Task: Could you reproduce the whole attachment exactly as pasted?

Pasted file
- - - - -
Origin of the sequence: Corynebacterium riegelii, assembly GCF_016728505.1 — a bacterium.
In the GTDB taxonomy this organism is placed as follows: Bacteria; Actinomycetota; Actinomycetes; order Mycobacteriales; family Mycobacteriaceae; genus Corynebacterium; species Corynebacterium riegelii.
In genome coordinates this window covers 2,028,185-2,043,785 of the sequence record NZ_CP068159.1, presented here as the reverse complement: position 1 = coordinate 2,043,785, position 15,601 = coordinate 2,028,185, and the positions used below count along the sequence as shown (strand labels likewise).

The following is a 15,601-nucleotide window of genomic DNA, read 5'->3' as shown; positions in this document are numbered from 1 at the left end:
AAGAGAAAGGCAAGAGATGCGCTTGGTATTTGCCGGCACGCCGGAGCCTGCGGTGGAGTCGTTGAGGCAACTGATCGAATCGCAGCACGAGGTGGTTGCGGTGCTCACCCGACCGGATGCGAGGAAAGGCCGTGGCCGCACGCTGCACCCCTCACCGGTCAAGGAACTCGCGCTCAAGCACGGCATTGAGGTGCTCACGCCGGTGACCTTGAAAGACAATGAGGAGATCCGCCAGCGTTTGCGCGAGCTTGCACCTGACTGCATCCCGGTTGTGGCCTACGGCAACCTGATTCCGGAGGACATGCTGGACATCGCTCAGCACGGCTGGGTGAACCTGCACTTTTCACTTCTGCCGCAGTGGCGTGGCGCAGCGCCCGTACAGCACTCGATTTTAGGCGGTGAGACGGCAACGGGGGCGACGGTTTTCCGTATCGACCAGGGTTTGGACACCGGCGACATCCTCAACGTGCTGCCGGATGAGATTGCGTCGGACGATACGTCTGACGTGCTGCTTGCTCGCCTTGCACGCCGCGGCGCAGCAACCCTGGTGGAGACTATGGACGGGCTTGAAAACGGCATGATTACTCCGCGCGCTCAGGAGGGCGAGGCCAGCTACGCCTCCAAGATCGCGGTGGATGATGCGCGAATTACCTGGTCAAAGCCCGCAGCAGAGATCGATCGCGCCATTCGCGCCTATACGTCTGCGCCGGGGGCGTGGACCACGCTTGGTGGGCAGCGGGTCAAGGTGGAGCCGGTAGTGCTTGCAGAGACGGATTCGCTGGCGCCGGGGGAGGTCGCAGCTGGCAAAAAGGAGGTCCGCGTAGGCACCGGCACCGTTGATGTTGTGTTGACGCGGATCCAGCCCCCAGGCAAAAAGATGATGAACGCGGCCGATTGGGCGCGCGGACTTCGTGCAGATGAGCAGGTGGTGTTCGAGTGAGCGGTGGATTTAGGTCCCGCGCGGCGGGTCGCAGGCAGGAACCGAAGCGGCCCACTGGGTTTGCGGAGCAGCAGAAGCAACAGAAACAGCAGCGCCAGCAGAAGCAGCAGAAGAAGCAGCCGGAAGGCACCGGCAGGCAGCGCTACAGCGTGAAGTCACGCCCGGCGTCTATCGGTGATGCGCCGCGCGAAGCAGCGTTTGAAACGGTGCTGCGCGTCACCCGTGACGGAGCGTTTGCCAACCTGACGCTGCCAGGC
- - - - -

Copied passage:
Origin of the sequence: Corynebacterium riegelii, assembly GCF_016728505.1 — a bacterium.
In the GTDB taxonomy this organism is placed as follows: Bacteria; Actinomycetota; Actinomycetes; order Mycobacteriales; family Mycobacteriaceae; genus Corynebacterium; species Corynebacterium riegelii.
In genome coordinates this window covers 2,028,185-2,043,785 of the sequence record NZ_CP068159.1, presented here as the reverse complement: position 1 = coordinate 2,043,785, position 15,601 = coordinate 2,028,185, and the positions used below count along the sequence as shown (strand labels likewise).

The following is a 15,601-nucleotide window of genomic DNA, read 5'->3' as shown; positions in this document are numbered from 1 at the left end:
AAGAGAAAGGCAAGAGATGCGCTTGGTATTTGCCGGCACGCCGGAGCCTGCGGTGGAGTCGTTGAGGCAACTGATCGAATCGCAGCACGAGGTGGTTGCGGTGCTCACCCGACCGGATGCGAGGAAAGGCCGTGGCCGCACGCTGCACCCCTCACCGGTCAAGGAACTCGCGCTCAAGCACGGCATTGAGGTGCTCACGCCGGTGACCTTGAAAGACAATGAGGAGATCCGCCAGCGTTTGCGCGAGCTTGCACCTGACTGCATCCCGGTTGTGGCCTACGGCAACCTGATTCCGGAGGACATGCTGGACATCGCTCAGCACGGCTGGGTGAACCTGCACTTTTCACTTCTGCCGCAGTGGCGTGGCGCAGCGCCCGTACAGCACTCGATTTTAGGCGGTGAGACGGCAACGGGGGCGACGGTTTTCCGTATCGACCAGGGTTTGGACACCGGCGACATCCTCAACGTGCTGCCGGATGAGATTGCGTCGGACGATACGTCTGACGTGCTGCTTGCTCGCCTTGCACGCCGCGGCGCAGCAACCCTGGTGGAGACTATGGACGGGCTTGAAAACGGCATGATTACTCCGCGCGCTCAGGAGGGCGAGGCCAGCTACGCCTCCAAGATCGCGGTGGATGATGCGCGAATTACCTGGTCAAAGCCCGCAGCAGAGATCGATCGCGCCATTCGCGCCTATACGTCTGCGCCGGGGGCGTGGACCACGCTTGGTGGGCAGCGGGTCAAGGTGGAGCCGGTAGTGCTTGCAGAGACGGATTCGCTGGCGCCGGGGGAGGTCGCAGCTGGCAAAAAGGAGGTCCGCGTAGGCACCGGCACCGTTGATGTTGTGTTGACGCGGATCCAGCCCCCAGGCAAAAAGATGATGAACGCGGCCGATTGGGCGCGCGGACTTCGTGCAGATGAGCAGGTGGTGTTCGAGTGAGCGGTGGATTTAGGTCCCGCGCGGCGGGTCGCAGGCAGGAACCGAAGCGGCCCACTGGGTTTGCGGAGCAGCAGAAGCAACAGAAACAGCAGCGCCAGCAGAAGCAGCAGAAGAAGCAGCCGGAAGGCACCGGCAGGCAGCGCTACAGCGTGAAGTCACGCCCGGCGTCTATCGGTGATGCGCCGCGCGAAGCAGCGTTTGAAACGGTGCTGCGCGTCACCCGTGACGGAGCGTTTGCCAACCTGACGCTGCCAGGC